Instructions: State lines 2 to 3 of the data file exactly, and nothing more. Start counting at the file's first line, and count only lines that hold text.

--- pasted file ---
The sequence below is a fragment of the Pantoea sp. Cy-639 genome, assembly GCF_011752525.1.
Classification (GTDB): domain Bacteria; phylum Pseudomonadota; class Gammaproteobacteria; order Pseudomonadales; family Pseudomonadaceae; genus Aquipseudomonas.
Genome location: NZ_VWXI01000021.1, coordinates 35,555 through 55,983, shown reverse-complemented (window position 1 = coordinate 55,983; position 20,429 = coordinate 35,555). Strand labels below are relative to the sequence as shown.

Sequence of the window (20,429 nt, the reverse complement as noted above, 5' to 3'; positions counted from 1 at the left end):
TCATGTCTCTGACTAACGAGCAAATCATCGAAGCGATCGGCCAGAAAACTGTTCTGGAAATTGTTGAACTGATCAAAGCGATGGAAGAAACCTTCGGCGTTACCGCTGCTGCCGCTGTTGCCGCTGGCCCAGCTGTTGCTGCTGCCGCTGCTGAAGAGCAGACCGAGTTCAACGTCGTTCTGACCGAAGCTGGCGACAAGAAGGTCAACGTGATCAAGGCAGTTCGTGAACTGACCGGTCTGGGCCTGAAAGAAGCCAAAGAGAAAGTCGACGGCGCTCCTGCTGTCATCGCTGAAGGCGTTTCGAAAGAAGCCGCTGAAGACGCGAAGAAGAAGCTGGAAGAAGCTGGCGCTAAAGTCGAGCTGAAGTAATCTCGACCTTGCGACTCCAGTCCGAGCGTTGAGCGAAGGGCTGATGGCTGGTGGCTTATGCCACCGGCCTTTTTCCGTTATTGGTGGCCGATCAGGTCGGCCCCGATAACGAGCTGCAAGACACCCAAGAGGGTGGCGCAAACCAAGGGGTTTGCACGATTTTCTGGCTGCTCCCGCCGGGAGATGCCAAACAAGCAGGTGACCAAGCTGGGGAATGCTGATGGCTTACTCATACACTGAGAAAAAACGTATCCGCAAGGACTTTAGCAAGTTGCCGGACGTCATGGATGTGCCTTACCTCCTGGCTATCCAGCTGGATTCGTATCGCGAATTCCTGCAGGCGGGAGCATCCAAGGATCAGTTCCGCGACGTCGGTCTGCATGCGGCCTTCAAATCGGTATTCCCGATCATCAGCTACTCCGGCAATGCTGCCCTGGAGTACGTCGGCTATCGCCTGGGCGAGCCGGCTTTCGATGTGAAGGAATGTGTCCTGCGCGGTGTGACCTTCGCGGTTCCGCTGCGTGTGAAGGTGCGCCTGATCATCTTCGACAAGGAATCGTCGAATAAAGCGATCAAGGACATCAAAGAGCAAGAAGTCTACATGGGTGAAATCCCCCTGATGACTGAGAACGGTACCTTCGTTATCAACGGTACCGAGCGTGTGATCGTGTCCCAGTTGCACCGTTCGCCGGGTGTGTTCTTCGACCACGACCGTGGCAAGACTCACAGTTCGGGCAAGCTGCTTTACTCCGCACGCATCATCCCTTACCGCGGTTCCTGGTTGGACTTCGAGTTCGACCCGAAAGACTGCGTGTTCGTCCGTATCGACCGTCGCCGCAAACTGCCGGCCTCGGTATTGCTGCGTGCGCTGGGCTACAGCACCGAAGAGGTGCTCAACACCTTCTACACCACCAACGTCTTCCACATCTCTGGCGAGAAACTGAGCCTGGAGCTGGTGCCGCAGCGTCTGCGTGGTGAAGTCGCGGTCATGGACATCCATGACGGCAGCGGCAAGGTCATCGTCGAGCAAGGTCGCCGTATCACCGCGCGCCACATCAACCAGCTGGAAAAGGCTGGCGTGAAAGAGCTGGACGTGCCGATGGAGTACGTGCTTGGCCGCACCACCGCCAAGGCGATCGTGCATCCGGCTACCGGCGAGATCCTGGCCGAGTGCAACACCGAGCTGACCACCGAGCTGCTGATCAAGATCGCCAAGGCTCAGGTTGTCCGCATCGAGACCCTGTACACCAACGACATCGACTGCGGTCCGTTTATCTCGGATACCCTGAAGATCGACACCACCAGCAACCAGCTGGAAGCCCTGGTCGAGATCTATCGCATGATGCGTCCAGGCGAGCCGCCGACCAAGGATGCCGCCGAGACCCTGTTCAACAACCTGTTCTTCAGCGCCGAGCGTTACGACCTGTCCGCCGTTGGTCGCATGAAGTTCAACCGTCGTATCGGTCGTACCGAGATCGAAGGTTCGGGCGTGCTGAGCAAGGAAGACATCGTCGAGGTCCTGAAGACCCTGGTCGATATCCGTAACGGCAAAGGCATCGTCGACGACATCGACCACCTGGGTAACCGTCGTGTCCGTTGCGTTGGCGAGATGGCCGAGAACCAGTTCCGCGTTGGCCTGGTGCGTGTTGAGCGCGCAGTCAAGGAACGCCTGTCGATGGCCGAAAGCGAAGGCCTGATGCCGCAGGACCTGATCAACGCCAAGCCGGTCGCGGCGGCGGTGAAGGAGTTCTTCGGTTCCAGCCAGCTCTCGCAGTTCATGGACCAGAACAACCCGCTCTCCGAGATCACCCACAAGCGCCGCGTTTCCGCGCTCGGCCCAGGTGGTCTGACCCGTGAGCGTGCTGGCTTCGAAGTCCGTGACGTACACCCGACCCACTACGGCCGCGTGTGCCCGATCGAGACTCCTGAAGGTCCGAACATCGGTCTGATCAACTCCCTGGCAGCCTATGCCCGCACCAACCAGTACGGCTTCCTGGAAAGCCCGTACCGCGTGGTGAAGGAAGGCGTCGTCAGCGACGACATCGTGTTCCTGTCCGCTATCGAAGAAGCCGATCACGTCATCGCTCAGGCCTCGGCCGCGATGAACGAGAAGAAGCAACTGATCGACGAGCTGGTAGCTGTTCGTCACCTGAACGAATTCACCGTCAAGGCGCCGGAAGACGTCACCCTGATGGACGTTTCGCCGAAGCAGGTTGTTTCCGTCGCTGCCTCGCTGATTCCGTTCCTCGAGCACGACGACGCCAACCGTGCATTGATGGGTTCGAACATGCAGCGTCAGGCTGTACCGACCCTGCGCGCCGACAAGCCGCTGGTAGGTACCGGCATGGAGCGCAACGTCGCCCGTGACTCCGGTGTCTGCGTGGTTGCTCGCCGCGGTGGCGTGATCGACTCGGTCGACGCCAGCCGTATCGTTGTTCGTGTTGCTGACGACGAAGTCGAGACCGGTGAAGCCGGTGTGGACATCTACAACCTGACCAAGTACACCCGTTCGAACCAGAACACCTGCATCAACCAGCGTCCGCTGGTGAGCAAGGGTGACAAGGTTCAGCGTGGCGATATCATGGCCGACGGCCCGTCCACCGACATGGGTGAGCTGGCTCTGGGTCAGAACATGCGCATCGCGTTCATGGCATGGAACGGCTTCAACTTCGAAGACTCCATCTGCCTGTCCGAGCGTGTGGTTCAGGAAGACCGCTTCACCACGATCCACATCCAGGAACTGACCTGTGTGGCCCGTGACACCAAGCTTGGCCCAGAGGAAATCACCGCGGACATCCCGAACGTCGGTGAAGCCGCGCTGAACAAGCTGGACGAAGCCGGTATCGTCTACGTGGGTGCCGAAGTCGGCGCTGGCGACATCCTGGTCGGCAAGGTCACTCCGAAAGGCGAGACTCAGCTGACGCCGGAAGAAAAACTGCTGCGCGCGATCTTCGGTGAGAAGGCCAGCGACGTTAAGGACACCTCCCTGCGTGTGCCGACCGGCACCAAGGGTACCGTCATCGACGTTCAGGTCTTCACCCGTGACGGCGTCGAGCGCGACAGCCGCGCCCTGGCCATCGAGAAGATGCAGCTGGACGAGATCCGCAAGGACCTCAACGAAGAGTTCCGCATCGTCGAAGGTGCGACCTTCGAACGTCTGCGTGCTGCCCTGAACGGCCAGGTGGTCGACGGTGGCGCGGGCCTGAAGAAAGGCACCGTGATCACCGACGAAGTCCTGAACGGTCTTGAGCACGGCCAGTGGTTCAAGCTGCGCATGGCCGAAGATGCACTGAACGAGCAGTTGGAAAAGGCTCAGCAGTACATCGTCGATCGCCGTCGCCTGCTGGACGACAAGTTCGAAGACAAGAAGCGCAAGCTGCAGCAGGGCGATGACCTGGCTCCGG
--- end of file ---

Classification (GTDB): domain Bacteria; phylum Pseudomonadota; class Gammaproteobacteria; order Pseudomonadales; family Pseudomonadaceae; genus Aquipseudomonas.
Genome location: NZ_VWXI01000021.1, coordinates 35,555 through 55,983, shown reverse-complemented (window position 1 = coordinate 55,983; position 20,429 = coordinate 35,555). Strand labels below are relative to the sequence as shown.